On behalf of the people we've heard from who bike in Greater Sudbury, Bike Sudbury/Vélo Sudbury would like to provide the following comments in regards to this project. Bike Sudbury was one of the stakeholder groups that met with the City of Greater Sudbury in June to review the proposed changes to Lorne Street from Power Street to Lorne Street. We also attended the open house that was held at Delki Dozzi on September 30, 2019. On both occasions, we made it clear that cyclists want safe and separated cycling infrastructure along all of this corridor. It serves not only as a transportation corridor for people who are traveling to and from the west of the city to the downtown core, but also as a local neighbourhood street that contains numerous local destinations that people want to get to by bike. When the section between Logan and Martindale was proposed, there was a huge public outcry on the proposed lack of active transportation infrastructure. The compromise that was reached, while not the best option, at least provided space for safe cycling and kept cyclists out of motorized traffic flow. But this section was built during a time when building to accommodate all road users was not accepted as a standard. Things have changed since then. More people are now choosing to bike. Council has implemented a Complete Streets Policy and hired an Active Transportation Coordinator. The City is working towards building a network of connected bike routes. We’ve received a Bicycle Friendly Award. We have a new 2019-2027 Corporate Strategic Plan - and all of its strategic objectives and goals support active transportation. We also expect that active transportation will be an important component to the climate change plans that are currently being developed by the City. We have to make all of the urban sections of this corridor a Complete Street. The signed bike route that is identified in the Transportation Master Plan is not adequate for the safety of cyclists on this corridor, where traffic speeds can be 10 to 20 km above the posted speed limits. We cannot lose yet another opportunity to provide safe, connected, and convenient active transportation on one of our major roads. We cannot prioritize the convenience of motor vehicle drivers over the safety, comfort, and survival of our most vulnerable road users. The City of Greater Sudbury must implement a solution that satisfies the needs of all of the road users on Lorne Street. Cycling infrastructure needs to be separated from traffic in order to accommodate the needs of the majority of people who bike, including older adults, children and families who live in the neighbourhood.   Our recommendations include: Section 1: Power to Kelly Lake - Paved, separated infrastructure. Wide paved shoulders are standard now when rebuilding roads in Greater Sudbury, but they do not adequately meet the needs of many of the cyclists that may wish to bike to and from Copper Cliff or beyond. Section 2: Kelly Lake to Webbwood - A Complete Street, with sidewalks and cycle tracks. This is the option shown, although the consultants told us that the paved boulevard may not be signed as a cycle track. Section 3: Webbwood to Logan - A Complete Street, with sidewalks and cycle tracks. This is the option shown, although again, the consultants told us that the paved boulevard may not be signed as a cycle track. Section 4 and 5: Martindale to Elm - A Complete Street, with sidewalks and cycle tracks. The proposed option is to reconstruct the road as is, with only a sidewalk on one side of the street. Other options should be evaluated that accommodate safe cycling infrastructure, possibly through the elimination of some motorized vehicle travel lanes. Special consideration needs to be given to safe intersections, in particular those intersections that are very busy or challenging. Cross rides and bike lights need to be installed. Thank you for this opportunity to comment, and we look forward to seeing other options that make all of the urban sections of Lorne Street a Complete Street.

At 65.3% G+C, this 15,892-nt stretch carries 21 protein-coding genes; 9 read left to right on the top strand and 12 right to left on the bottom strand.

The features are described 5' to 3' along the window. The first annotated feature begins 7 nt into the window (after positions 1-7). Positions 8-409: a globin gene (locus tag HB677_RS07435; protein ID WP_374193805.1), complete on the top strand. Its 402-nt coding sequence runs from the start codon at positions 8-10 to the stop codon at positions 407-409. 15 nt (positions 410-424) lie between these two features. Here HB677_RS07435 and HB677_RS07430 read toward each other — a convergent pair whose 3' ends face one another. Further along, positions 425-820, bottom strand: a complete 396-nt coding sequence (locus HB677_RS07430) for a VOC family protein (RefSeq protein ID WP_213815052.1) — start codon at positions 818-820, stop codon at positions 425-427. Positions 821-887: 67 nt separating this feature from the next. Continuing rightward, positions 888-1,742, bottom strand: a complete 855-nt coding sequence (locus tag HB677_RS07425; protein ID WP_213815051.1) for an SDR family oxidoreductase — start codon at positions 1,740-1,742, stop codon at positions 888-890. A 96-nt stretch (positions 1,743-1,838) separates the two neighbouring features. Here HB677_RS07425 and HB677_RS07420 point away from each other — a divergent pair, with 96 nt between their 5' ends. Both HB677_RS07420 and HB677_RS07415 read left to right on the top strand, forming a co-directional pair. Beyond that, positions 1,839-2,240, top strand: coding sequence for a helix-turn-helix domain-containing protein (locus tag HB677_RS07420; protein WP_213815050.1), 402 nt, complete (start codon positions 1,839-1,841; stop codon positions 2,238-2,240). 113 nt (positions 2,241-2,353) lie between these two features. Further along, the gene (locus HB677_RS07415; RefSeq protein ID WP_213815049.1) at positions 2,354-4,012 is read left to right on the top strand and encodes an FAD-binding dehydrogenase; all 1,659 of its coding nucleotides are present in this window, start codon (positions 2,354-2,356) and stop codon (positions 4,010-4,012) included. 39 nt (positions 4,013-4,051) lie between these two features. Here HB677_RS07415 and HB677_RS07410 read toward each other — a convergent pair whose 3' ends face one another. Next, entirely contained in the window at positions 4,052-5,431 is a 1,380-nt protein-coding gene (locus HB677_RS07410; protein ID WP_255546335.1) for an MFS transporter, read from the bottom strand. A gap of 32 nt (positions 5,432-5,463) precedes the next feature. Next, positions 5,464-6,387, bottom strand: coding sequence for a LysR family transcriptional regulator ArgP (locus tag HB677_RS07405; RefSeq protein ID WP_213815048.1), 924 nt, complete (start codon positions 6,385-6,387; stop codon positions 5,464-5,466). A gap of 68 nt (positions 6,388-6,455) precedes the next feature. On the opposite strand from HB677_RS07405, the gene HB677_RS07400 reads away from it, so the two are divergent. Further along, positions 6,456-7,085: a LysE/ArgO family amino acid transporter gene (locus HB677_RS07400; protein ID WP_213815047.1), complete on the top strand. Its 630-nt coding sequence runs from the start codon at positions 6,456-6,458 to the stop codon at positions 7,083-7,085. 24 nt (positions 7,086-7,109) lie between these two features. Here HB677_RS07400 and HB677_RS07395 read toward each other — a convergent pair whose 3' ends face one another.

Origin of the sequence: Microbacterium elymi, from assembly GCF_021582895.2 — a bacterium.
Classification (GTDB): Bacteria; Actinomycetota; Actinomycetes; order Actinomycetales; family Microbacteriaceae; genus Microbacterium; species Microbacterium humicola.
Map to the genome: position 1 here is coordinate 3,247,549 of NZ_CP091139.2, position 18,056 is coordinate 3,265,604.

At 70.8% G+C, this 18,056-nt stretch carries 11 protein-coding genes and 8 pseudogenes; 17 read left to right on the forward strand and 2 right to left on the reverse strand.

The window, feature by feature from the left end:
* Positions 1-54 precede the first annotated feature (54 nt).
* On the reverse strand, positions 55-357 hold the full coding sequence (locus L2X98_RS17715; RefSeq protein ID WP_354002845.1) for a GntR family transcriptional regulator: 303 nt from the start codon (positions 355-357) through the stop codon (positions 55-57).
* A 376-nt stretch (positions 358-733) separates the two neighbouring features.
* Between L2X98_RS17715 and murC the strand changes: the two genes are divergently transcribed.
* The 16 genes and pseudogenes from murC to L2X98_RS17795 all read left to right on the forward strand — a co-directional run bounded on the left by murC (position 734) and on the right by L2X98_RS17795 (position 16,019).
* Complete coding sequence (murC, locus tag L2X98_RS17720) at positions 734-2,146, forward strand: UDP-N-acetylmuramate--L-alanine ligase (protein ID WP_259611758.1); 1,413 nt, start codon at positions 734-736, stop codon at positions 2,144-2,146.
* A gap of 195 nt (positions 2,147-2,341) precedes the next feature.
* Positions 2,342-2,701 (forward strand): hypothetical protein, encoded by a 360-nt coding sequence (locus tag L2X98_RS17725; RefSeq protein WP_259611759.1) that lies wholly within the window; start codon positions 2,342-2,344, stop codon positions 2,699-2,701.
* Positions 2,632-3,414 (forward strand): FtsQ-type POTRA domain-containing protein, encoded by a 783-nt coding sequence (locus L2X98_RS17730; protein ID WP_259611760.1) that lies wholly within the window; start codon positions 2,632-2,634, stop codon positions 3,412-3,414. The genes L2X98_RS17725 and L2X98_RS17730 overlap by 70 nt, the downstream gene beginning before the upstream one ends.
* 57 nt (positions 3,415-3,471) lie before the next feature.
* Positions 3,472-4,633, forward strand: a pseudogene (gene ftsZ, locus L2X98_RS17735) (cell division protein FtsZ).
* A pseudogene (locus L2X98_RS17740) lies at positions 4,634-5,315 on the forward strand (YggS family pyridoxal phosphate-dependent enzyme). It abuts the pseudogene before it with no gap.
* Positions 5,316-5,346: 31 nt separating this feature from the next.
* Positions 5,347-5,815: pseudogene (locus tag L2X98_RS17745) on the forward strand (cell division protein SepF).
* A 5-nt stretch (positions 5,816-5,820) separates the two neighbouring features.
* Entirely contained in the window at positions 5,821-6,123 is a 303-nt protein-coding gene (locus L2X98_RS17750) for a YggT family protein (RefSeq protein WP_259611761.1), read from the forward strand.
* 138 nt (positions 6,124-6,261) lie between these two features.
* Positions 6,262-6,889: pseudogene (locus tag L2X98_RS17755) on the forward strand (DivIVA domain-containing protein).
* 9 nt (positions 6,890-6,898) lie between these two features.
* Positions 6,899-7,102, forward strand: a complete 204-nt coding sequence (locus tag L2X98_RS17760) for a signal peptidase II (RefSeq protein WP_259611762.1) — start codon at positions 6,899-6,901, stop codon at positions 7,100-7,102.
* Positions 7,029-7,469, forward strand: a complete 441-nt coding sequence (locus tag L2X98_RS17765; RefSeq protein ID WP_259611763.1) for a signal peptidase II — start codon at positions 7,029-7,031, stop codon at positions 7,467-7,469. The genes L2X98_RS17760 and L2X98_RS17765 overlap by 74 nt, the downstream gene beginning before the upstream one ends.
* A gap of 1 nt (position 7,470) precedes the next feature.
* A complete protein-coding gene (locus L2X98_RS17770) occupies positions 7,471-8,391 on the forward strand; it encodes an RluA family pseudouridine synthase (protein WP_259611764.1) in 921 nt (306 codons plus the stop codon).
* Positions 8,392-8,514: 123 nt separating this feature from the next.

Bike Sudbury / Vélo Sudbury asked 8 months ago

    Thank you for your response, we are gathering everyone's questions and due to their technical nature, will be answering them upon further review with the project consultant and with City Staff.  We appreciate your feedback and comments.

  • Share on Facebook Share on Twitter Share on Linkedin Email this link

    Will the project help provide safe let walking and biking accessibility?

    Cathy Taylor asked 8 months ago

    Hi Cathy, have you had a chance to review the drawings posted here in the documents library? Check out the presentation slides and let us know what you think.